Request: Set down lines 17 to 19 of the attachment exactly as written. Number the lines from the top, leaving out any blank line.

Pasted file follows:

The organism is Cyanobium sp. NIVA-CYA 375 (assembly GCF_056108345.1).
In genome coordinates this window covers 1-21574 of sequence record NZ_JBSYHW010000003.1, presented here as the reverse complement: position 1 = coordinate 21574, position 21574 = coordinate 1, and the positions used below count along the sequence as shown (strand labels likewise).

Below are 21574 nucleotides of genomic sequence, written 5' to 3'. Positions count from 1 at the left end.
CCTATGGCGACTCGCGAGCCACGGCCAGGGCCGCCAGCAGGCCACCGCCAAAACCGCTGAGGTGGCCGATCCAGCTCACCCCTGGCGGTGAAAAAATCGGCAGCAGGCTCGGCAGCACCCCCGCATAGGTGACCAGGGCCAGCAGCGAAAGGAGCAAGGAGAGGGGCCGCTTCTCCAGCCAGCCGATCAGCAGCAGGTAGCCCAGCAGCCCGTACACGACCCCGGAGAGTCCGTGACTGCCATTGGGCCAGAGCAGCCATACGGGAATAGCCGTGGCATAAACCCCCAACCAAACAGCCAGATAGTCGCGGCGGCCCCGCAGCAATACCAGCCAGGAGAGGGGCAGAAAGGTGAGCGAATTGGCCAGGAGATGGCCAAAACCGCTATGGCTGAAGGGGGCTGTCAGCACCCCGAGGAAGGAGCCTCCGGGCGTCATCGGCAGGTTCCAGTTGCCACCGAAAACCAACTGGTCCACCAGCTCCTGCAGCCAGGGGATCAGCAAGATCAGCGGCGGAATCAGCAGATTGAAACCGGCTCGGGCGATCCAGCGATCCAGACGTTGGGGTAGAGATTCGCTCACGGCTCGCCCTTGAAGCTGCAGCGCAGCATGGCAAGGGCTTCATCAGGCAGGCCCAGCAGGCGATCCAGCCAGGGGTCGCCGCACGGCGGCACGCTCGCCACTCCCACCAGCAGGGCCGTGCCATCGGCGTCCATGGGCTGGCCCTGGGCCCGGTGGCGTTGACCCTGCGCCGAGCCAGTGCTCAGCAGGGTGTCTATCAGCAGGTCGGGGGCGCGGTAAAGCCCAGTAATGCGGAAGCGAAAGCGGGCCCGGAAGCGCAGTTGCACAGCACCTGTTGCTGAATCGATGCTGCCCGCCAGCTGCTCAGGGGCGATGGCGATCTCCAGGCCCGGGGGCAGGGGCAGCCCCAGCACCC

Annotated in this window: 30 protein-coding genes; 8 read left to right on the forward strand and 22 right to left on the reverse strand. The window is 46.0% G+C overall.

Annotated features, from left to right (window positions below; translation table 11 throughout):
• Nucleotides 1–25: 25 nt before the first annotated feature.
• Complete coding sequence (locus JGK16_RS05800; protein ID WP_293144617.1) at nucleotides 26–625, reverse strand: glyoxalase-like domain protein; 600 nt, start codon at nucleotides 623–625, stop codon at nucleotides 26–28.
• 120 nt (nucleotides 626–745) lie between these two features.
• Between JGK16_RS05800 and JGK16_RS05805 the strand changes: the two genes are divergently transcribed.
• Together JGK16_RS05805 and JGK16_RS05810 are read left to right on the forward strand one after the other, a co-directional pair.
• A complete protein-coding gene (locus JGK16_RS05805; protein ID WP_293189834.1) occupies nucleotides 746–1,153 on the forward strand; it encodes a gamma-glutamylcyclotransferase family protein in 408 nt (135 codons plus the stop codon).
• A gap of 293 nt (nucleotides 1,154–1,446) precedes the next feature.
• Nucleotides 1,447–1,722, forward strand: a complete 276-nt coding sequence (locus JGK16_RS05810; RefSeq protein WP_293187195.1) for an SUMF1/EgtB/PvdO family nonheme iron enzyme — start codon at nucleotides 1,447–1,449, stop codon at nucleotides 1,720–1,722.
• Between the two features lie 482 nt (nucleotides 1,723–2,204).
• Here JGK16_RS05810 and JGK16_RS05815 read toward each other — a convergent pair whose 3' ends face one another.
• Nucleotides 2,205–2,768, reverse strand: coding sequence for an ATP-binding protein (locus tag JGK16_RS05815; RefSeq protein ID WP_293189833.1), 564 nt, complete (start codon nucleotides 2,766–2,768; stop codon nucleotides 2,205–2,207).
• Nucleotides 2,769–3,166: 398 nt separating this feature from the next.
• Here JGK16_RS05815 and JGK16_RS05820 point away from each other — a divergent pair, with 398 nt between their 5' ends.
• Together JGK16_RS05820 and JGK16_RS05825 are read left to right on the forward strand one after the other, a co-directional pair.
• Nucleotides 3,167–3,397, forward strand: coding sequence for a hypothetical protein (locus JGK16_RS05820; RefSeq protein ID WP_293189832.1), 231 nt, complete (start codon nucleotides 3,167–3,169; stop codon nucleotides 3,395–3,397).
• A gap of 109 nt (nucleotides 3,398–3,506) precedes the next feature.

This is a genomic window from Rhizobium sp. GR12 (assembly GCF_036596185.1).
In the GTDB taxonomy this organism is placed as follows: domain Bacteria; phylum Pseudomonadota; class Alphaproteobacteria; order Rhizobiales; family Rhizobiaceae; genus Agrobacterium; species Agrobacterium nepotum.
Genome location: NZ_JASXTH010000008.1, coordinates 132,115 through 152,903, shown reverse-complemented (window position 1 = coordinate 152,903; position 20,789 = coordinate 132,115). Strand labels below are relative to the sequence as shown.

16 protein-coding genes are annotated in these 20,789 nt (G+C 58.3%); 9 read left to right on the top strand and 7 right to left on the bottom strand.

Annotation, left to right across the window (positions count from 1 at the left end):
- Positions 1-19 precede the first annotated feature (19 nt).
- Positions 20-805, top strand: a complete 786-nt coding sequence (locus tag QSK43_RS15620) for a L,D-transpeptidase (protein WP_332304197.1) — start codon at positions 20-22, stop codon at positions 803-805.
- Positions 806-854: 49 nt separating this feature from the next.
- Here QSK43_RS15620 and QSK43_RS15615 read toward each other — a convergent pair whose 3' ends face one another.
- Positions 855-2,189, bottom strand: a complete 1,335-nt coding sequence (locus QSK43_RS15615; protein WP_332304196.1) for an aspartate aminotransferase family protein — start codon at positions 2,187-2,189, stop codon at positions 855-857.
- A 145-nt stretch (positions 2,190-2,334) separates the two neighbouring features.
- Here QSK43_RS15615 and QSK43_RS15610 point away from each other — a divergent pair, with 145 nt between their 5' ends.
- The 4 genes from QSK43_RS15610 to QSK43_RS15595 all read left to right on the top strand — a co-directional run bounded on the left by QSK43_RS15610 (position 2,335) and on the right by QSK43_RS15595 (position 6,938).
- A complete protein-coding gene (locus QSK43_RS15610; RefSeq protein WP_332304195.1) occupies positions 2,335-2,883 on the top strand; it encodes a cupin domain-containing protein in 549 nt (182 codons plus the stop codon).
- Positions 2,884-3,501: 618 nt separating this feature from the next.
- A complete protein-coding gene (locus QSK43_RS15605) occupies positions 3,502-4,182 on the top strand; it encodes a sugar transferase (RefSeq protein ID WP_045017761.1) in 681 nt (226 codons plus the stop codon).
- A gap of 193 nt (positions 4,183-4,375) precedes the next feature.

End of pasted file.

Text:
• Nucleotides 2,205–2,768, reverse strand: coding sequence for an ATP-binding protein (locus tag JGK16_RS05815; RefSeq protein ID WP_293189833.1), 564 nt, complete (start codon nucleotides 2,766–2,768; stop codon nucleotides 2,205–2,207).
• Nucleotides 2,769–3,166: 398 nt separating this feature from the next.
• Here JGK16_RS05815 and JGK16_RS05820 point away from each other — a divergent pair, with 398 nt between their 5' ends.